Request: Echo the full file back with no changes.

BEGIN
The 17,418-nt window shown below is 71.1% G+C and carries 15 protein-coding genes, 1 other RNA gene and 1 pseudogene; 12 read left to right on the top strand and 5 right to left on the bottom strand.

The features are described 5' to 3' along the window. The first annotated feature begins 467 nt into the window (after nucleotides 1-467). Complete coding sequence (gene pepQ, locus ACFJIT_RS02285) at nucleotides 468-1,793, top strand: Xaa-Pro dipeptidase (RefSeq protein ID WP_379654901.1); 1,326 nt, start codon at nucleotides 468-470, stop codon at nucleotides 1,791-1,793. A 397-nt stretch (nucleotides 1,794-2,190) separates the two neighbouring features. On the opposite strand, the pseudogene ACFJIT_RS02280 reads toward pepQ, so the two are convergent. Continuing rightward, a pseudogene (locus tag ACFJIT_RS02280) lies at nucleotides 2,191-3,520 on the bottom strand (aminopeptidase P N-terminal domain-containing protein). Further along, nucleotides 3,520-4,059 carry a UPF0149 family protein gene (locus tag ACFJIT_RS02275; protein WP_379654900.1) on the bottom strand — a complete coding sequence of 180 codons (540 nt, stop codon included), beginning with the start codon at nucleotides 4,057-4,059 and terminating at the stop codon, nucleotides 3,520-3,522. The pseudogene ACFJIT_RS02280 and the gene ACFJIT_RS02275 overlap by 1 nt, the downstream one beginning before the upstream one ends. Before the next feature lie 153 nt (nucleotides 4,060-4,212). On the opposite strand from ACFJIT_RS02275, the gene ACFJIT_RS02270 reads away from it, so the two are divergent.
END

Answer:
The 17,418-nt window shown below is 71.1% G+C and carries 15 protein-coding genes, 1 other RNA gene and 1 pseudogene; 12 read left to right on the top strand and 5 right to left on the bottom strand.

The features are described 5' to 3' along the window. The first annotated feature begins 467 nt into the window (after nucleotides 1-467). Complete coding sequence (gene pepQ, locus ACFJIT_RS02285) at nucleotides 468-1,793, top strand: Xaa-Pro dipeptidase (RefSeq protein ID WP_379654901.1); 1,326 nt, start codon at nucleotides 468-470, stop codon at nucleotides 1,791-1,793. A 397-nt stretch (nucleotides 1,794-2,190) separates the two neighbouring features. On the opposite strand, the pseudogene ACFJIT_RS02280 reads toward pepQ, so the two are convergent. Continuing rightward, a pseudogene (locus tag ACFJIT_RS02280) lies at nucleotides 2,191-3,520 on the bottom strand (aminopeptidase P N-terminal domain-containing protein). Further along, nucleotides 3,520-4,059 carry a UPF0149 family protein gene (locus tag ACFJIT_RS02275; protein WP_379654900.1) on the bottom strand — a complete coding sequence of 180 codons (540 nt, stop codon included), beginning with the start codon at nucleotides 4,057-4,059 and terminating at the stop codon, nucleotides 3,520-3,522. The pseudogene ACFJIT_RS02280 and the gene ACFJIT_RS02275 overlap by 1 nt, the downstream one beginning before the upstream one ends. Before the next feature lie 153 nt (nucleotides 4,060-4,212). On the opposite strand from ACFJIT_RS02275, the gene ACFJIT_RS02270 reads away from it, so the two are divergent.